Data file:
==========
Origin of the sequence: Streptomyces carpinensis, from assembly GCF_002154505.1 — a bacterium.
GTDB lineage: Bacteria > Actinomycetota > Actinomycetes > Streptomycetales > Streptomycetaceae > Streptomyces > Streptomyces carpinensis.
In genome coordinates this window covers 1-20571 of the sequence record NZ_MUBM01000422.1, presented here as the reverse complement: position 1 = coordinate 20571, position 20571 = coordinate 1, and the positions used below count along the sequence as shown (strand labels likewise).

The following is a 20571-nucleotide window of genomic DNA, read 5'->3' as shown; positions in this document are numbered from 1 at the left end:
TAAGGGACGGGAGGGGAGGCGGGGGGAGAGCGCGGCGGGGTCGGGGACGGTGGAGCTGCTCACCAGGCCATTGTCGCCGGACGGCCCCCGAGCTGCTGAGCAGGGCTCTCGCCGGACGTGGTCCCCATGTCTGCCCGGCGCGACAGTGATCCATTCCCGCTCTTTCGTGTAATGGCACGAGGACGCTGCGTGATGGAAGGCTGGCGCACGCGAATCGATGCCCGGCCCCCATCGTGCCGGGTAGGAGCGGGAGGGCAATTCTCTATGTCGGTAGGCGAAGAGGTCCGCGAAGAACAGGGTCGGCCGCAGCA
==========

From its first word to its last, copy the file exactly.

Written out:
Origin of the sequence: Streptomyces carpinensis, from assembly GCF_002154505.1 — a bacterium.
GTDB lineage: Bacteria > Actinomycetota > Actinomycetes > Streptomycetales > Streptomycetaceae > Streptomyces > Streptomyces carpinensis.
In genome coordinates this window covers 1-20571 of the sequence record NZ_MUBM01000422.1, presented here as the reverse complement: position 1 = coordinate 20571, position 20571 = coordinate 1, and the positions used below count along the sequence as shown (strand labels likewise).

The following is a 20571-nucleotide window of genomic DNA, read 5'->3' as shown; positions in this document are numbered from 1 at the left end:
TAAGGGACGGGAGGGGAGGCGGGGGGAGAGCGCGGCGGGGTCGGGGACGGTGGAGCTGCTCACCAGGCCATTGTCGCCGGACGGCCCCCGAGCTGCTGAGCAGGGCTCTCGCCGGACGTGGTCCCCATGTCTGCCCGGCGCGACAGTGATCCATTCCCGCTCTTTCGTGTAATGGCACGAGGACGCTGCGTGATGGAAGGCTGGCGCACGCGAATCGATGCCCGGCCCCCATCGTGCCGGGTAGGAGCGGGAGGGCAATTCTCTATGTCGGTAGGCGAAGAGGTCCGCGAAGAACAGGGTCGGCCGCAGCA